After five years of QE, no one is quite sure how out of sync financial markets might be. Some see bubbles everywhere, others see none at all. The "reach for yield" could explain some of the current turmoil in emerging markets.When the Fed was buying bonds indefinitely, investors sought profits in the stocks and bonds of countries such as Brazil and Turkey. But once it became clear the Fed was preparing to end QE, investors recalculated. Many rushed home to the United States, causing volatility in the markets they left behind.

Mr. Bernanke said the Fed has staffed up with economists whose job it is to be on guard for bubbles. For now, he insists risks are low. But he also knows the lesson of the financial crisis is that it is entirely possible that no one will see the threat until it is too late.

The professor

In March, 2012, Mr. Bernanke went back to school.

The former Princeton University professor gave four lectures at George Washington University on the origins of the Fed and its response to the financial crisis. Thirty undergraduate students were chosen from more than 80 applicants. Thousands more watched the sessions online and Mr. Bernanke's notes were made into a book by Princeton University Press.

Timothy Fort, who organized the lectures, said Mr. Bernanke wanted to demystify the Fed. Besides the lectures, he attended a reception with the students and invited them to take a tour of the Fed. When they asked to see his office, he agreed. Yuqi Wu, a Chinese student who attended the lectures, said she was touched that Mr. Bernanke made an effort to learn everyone's name.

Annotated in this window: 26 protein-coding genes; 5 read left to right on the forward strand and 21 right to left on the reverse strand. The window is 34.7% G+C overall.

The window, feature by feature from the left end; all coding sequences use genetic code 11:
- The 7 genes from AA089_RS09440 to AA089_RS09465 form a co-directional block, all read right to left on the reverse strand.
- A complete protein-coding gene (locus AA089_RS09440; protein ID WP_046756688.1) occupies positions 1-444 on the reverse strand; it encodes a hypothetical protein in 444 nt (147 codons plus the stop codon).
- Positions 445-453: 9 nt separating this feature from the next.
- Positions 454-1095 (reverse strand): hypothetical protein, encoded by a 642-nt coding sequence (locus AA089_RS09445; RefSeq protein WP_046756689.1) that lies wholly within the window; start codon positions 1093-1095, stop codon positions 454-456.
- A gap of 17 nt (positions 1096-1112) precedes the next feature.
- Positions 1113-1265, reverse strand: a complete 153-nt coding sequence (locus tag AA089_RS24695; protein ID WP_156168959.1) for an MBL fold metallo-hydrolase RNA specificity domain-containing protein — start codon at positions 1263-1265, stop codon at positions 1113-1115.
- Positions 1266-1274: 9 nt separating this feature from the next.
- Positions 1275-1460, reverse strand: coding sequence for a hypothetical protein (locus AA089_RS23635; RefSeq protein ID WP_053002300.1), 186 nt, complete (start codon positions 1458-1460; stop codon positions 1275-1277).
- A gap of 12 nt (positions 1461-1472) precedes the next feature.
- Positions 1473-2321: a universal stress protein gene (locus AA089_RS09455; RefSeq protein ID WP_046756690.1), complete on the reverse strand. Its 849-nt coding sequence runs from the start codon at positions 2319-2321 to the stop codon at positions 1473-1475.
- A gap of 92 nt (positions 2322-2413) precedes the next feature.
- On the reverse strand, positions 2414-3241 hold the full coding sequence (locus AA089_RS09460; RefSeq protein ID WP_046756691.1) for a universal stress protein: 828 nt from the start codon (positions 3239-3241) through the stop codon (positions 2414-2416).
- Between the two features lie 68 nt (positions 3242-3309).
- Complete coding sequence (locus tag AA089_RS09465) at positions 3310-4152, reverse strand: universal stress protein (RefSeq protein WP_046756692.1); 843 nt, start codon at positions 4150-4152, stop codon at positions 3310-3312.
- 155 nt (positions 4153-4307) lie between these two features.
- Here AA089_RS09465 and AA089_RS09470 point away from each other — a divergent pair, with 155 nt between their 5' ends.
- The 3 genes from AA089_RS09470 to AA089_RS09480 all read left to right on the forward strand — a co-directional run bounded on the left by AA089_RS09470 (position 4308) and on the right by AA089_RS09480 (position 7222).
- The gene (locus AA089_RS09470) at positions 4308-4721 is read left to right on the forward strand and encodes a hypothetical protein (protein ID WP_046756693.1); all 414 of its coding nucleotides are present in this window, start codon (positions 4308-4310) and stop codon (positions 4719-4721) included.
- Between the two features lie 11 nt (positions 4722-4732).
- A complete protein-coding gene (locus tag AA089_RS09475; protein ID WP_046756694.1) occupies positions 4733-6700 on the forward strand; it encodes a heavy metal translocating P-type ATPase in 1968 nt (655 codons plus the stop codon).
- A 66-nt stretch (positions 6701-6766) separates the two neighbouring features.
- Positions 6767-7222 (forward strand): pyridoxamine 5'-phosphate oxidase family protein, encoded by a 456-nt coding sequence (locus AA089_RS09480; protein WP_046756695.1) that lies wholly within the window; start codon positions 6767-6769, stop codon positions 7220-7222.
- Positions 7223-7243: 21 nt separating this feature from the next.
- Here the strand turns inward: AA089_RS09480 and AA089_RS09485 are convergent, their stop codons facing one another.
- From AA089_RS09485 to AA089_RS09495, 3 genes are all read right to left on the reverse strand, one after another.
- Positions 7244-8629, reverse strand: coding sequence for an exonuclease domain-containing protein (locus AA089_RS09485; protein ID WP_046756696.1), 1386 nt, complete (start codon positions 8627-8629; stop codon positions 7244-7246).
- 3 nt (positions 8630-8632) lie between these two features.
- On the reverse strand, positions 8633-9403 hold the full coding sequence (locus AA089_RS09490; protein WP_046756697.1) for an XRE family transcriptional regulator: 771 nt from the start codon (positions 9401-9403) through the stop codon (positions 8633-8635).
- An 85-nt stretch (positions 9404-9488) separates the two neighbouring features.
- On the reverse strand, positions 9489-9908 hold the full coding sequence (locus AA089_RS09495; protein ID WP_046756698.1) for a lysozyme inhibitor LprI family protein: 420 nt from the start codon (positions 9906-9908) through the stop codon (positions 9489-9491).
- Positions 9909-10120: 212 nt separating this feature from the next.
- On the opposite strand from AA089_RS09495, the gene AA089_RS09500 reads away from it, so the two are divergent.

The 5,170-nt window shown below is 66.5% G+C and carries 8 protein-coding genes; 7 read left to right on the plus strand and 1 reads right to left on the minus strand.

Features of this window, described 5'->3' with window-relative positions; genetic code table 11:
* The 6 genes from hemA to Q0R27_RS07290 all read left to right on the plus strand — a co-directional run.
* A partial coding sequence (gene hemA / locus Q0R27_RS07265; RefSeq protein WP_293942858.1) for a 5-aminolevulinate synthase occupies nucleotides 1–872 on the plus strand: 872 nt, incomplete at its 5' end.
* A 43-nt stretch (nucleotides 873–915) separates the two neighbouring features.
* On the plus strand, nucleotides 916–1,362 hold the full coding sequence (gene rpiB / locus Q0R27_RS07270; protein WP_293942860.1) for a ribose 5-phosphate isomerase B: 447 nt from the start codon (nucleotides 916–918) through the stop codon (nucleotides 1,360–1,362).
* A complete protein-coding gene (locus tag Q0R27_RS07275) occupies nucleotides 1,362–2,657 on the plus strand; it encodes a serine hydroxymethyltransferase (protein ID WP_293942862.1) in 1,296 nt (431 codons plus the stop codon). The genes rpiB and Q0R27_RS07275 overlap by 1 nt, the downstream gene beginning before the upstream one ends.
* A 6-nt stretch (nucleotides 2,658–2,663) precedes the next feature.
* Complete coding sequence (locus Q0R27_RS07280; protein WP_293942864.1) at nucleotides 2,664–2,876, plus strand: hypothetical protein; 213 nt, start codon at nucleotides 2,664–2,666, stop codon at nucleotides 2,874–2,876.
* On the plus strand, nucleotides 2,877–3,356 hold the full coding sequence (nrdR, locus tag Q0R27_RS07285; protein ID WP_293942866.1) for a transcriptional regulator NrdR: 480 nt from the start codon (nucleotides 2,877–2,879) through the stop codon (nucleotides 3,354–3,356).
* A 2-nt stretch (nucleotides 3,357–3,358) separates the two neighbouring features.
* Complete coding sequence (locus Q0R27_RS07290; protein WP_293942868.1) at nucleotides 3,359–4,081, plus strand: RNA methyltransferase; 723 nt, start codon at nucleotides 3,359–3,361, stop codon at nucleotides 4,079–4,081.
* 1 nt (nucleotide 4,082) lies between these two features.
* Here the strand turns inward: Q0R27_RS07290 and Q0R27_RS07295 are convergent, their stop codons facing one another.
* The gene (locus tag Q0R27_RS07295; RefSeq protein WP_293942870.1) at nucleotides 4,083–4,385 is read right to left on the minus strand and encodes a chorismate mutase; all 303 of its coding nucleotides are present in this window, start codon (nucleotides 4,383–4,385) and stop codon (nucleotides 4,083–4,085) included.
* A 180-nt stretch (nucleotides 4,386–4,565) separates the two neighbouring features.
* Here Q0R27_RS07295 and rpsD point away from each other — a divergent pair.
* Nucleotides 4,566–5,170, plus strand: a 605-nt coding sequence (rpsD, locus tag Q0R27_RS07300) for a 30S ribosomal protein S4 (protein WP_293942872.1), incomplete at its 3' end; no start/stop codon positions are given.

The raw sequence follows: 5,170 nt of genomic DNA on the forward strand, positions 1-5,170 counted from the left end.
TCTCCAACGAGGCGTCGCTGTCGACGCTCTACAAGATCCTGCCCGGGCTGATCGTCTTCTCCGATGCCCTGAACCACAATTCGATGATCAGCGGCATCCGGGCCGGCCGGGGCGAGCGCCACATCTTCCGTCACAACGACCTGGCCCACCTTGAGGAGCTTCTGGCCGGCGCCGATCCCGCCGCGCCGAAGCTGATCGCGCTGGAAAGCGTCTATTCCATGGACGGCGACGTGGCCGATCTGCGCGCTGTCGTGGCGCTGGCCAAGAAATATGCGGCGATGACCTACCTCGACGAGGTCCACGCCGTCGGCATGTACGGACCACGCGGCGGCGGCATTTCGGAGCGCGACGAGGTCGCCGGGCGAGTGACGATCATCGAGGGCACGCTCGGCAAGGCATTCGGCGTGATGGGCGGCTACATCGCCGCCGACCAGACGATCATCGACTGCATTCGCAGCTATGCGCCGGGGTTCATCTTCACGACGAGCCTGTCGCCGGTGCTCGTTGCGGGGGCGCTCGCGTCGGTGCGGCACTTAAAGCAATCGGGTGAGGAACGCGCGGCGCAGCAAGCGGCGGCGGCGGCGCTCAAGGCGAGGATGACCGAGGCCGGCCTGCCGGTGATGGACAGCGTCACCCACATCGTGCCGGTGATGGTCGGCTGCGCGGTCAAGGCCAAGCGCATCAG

"Every student I talked to said it was the most amazing experience of their academic career," said Prof. Fort, who left George Washington University in 2013 to teach business ethics at Indiana University.

For now, the first thing people think of when they think of Mr. Bernanke is the money: $4-trillion is hard to ignore. Yet his determination to lead the Fed out of the shadows could be his most important contribution – and possibly the thing that keeps his grand experiment from going off the rails.

Monetary policy works only if the public trusts the central bank behind it. Mr. Bernanke realized that the Fed's tradition of a limited public interaction and coded language was ill-suited for the Internet age. He did away with the mystery and instituted a clear inflation target. He became the first Fed chairman to hold press conferences after policy decisions. He pushed his colleagues to give more explicit guidance about the Fed's intentions.

There are doubters about Mr. Bernanke's commitment to transparency, too. They say all the talk only causes confusion. Perhaps on occasion. But if Mr. Bernanke's George Washington class is a guide, Mr. Bernanke's openness also is making believers out of the people who will inherit the economy he tried to save.

"There has to be some radical change to occur for there to be progress," said Smita Trivedi, who was Prof. Fort's teaching assistant. "Maybe I'm a sucker for smart professors, but I was left with the impression that [Mr. Bernanke] really knew what he was doing."